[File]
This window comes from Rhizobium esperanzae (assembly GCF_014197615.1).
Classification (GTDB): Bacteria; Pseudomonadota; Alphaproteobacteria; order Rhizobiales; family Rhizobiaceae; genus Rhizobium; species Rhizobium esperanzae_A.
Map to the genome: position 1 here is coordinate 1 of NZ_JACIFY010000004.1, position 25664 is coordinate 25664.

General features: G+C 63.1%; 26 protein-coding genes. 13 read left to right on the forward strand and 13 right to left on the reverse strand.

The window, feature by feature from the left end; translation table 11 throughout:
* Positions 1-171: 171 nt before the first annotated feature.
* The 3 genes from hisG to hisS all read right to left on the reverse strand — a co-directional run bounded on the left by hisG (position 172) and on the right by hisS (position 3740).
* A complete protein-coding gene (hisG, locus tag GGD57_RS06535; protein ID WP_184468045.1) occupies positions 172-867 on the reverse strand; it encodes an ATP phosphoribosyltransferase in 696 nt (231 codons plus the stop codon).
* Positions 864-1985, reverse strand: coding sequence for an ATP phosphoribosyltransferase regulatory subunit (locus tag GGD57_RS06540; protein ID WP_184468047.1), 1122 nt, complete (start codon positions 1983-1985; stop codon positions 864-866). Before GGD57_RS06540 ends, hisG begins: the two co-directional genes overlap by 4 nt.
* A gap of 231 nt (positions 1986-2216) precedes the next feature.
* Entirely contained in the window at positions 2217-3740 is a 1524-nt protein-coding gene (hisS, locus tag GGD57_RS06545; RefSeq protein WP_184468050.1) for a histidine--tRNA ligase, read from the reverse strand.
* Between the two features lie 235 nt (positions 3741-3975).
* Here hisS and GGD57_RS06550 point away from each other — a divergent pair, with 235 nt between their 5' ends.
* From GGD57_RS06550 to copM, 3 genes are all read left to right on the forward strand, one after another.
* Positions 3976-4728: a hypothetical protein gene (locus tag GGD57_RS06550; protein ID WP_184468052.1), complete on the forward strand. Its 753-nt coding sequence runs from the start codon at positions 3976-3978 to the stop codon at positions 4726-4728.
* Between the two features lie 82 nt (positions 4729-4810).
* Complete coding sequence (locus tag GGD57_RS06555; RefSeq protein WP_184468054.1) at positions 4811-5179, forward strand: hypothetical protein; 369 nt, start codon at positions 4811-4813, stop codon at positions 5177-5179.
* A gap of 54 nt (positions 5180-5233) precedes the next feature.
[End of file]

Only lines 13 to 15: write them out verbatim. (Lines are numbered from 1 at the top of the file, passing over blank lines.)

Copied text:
* Here hisS and GGD57_RS06550 point away from each other — a divergent pair, with 235 nt between their 5' ends.
* From GGD57_RS06550 to copM, 3 genes are all read left to right on the forward strand, one after another.
* Positions 3976-4728: a hypothetical protein gene (locus tag GGD57_RS06550; protein ID WP_184468052.1), complete on the forward strand. Its 753-nt coding sequence runs from the start codon at positions 3976-3978 to the stop codon at positions 4726-4728.